Miles Davis'Kind of Blue, which was released 50 years ago today, is a nearly unique thing in music or any other creative realm: Everyone, even people who say they don't like jazz, likes Kind of Blue. It's cool, romantic, melancholic, and gorgeously melodic. But why do critics regard it as one of the best jazz albums ever made?
But why do critics regard it as one of the best jazz albums ever made? What is it about Kind of Blue that makes it not just pleasant but important? Parker and his trumpeter sidekick, Dizzy Gillespie—Bird and Diz, as they were called—had launched the jazz revolution of the s, known as bebop.
Their concept was to take a standard blues or ballad and to improvise a whole new melody built on its chord changes. This in itself was nothing new. But they took it to a new level, extending the chords to more intricate patterns, playing them in darting, syncopated phrases, usually at breakneck tempos.
The problem was, Parker not only invented bebop, he perfected it. There were only so many chords you could lay down in a bar blues or a bar song, only so many variations you could play on those chords. By the time he died, even Parker was running out of steam.
A decade later, he, too, was wondering what to do next. The answer came from a friend of his named George Russell who died just last month at the age of For instance, a C chord is C-E-G. This distinction may seem slight, but its implications were enormous.
Russell threw the compass out the window. You could play all the notes of a scale, which is to say any and all notes. It becomes a challenge to see how melodically inventive you are. There will be fewer chords but infinite possibilities as to what to do with them. This was a radical notion. Laying down the chords—supplying the frontline horn players with the compass that kept their improvisations on the right path—was what modern jazz pianists did.
Evans was conservatory-trained with a penchant for the French Impressionist composers, like Ravel and Debussy, whose harmonies floated airily above the melody line. Davis hired Evans for his next recording date, the session that became Kind of Blue, which would be the perfect expression of this new approach to playing.
The clearest example of its novelty is a piece, composed without credit by Evans, called "Flamenco Sketches. The band plays the head, then each player improvises on the chords.
But for "Flamenco Sketches," Evans had jotted down the notes of five scales, each of which expressed a slightly different mood.
At the top of the sheet, he wrote, "Play in the sound of these scales. Both were astonishingly adept improvisers, but they built their creations strictly on chords, Adderley as an acolyte of Charlie Parker with a gospel-infused toneColtrane as an almost spiritual explorer, searching for the right sound, the right note, mapping out his voyage on charts of chords, piling and inverting chords on top of chords, expanding each note of a chord to a new chord, not knowing which combinations might work and therefore trying them all.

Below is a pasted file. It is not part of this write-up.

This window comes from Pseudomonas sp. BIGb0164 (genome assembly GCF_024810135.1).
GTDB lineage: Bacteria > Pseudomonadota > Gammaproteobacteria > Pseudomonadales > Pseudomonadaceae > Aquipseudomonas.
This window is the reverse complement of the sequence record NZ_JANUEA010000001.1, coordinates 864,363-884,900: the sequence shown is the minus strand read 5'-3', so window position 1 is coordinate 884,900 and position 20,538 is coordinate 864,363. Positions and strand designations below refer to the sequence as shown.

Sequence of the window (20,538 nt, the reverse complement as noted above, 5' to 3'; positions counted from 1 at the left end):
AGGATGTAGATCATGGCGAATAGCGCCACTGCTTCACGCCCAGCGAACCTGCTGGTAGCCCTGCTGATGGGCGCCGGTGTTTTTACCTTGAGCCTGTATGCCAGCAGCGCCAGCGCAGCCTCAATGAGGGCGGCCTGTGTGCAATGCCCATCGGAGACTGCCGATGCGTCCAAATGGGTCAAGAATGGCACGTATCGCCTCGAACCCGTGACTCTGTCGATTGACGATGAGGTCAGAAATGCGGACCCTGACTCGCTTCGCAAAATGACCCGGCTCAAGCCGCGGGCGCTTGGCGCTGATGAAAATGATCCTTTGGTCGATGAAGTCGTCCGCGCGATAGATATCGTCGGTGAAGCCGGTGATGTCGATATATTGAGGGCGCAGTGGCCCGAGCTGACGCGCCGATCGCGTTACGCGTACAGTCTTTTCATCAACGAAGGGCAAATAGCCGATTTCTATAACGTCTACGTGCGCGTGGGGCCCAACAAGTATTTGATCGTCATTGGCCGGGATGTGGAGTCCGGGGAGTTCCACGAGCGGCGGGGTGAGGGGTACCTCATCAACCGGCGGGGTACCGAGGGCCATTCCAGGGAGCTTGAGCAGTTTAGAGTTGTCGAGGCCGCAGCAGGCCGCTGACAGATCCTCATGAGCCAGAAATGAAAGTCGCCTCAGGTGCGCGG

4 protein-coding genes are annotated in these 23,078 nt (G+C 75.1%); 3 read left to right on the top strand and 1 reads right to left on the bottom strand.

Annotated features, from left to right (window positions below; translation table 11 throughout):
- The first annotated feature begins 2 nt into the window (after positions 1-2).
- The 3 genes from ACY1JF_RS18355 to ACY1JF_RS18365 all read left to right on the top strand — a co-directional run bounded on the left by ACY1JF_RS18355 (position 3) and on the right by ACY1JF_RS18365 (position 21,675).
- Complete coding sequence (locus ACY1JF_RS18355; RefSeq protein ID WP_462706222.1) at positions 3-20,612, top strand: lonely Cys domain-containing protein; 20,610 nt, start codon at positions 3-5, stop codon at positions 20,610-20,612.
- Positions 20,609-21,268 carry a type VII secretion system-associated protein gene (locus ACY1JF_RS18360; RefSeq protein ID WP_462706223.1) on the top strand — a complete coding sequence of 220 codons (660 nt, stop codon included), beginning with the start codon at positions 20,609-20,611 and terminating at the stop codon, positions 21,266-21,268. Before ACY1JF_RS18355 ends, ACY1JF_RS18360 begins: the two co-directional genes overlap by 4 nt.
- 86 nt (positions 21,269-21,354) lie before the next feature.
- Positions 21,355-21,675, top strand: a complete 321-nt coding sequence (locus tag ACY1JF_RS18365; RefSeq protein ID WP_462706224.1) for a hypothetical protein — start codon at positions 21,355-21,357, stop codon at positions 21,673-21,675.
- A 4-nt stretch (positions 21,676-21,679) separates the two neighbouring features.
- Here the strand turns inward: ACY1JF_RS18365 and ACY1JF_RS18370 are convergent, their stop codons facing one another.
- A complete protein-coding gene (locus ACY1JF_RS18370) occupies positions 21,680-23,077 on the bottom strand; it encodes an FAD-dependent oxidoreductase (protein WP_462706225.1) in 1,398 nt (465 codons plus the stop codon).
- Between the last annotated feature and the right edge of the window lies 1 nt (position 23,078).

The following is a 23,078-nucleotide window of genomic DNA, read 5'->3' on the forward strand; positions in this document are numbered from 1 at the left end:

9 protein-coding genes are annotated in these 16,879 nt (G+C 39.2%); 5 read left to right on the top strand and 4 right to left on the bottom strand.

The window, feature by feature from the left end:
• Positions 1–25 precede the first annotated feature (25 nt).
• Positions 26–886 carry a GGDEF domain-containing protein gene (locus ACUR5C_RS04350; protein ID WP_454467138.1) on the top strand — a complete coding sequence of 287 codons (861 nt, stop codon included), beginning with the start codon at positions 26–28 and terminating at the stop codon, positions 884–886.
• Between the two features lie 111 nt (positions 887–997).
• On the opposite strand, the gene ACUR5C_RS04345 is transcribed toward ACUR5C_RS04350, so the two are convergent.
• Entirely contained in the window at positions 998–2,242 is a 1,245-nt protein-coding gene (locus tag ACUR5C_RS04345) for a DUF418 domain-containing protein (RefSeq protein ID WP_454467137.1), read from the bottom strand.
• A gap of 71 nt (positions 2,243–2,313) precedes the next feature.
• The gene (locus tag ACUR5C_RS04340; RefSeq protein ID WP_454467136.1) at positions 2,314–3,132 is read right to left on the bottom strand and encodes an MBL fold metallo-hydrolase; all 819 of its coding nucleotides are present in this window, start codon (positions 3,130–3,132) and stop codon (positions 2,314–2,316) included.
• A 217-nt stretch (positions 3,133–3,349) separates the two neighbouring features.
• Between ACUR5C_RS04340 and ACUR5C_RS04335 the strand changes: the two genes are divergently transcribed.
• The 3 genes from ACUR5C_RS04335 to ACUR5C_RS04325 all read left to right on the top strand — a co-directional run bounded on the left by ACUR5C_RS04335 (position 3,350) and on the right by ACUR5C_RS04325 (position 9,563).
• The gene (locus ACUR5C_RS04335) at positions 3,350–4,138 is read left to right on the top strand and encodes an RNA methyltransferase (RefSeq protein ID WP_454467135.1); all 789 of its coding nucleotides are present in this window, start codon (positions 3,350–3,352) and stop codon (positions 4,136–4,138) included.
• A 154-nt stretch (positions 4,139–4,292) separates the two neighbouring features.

A few months after the Kind of Blue sessions, Coltrane led his own band on an album called Giant Steps, which pressed this quest to its ultimate degree—literally: But on Kind of Blue, especially "Flamenco Sketches," he took his first—and most lyrical—step out on that brink: Evans writes that, for "Flamenco Sketches," the improvisations on each scale can last "as long as the soloist wishes.
For this track alone, Miles let his usual pianist, Wynton Kelly, a straight blues-and-bebop keyboardist, sit in for Evans: Now contrast these conventional bop pieces with the most fully developed piece of "modal" jazz" on Kind of Blue, called "All Blues": So Kind of Blue sounded different from the jazz that came before it.
But what made it so great? The answer here is simple: They came to the date, were handed music that allowed them unprecedented freedom to sing their "own song," as Russell put itand they lived up to the challenge, usually on the first take; they had a lot of their own song to sing.
It opened up a whole new path of freedom to jazz musicians: There was no sequel. Soon after the recording date, the band broke up.
Kind of Blue is a one-shot deal, so dreamily perfect you can hardly believe someone created it.
Which is why it remains so deeply satisfying, on whatever level you experience it, as moody background music or as the center of your existence. Return to the corrected sentence.May 24, · So I´ve been practicing Tune-Up by Miles Davis. Great tune, good II V I workout and there´s some really nice recordings out there Miles Davis, Grant Green, Chet Baker 5/5(5).
Miles Davis trumpet solo on So What - mp3 sound clips transcription and analysis by Steve Khan. Soundclip: I happened to hit upon the "Jazz Channel" offered by Music Choice® and I came upon Miles' solo over his own tune, "So What." Of course, I have heard this tune, this solo countless times, for pleasure, and for study.
"Fun" by Miles Davis 2 Miles Davis originally recorded this piece on January 11, , and it wasn't released until as a part of compilation album "Directions". George Cole, who wrote The Last Miles: The Music of Miles Davis, , explains why Davis is so important and breaks down the key tracks.
Miles Davis Solo Transcription of Oleo. By. Camden Hughes. 0. Share. Facebook. Twitter. Oleo is arguably the most common Rhythm Changes tune, and so studying Miles’ solo is very valuable. YOU MUST LISTEN TO THE MILES SOLO when you learn it! it’s even more valuable to transcribe solos on your own!
You will also want to do some. Since some here found my analysis of Miles Davis's "Circle" useful, I am posting my analysis of "So What," excerpted from the same book, The Influence of Claude Debussy's and Maurice Ravel's Music on Jazz, as Seen in the Compositions of Bix Beiderbecke, Bill Evans and Miles Davis, by .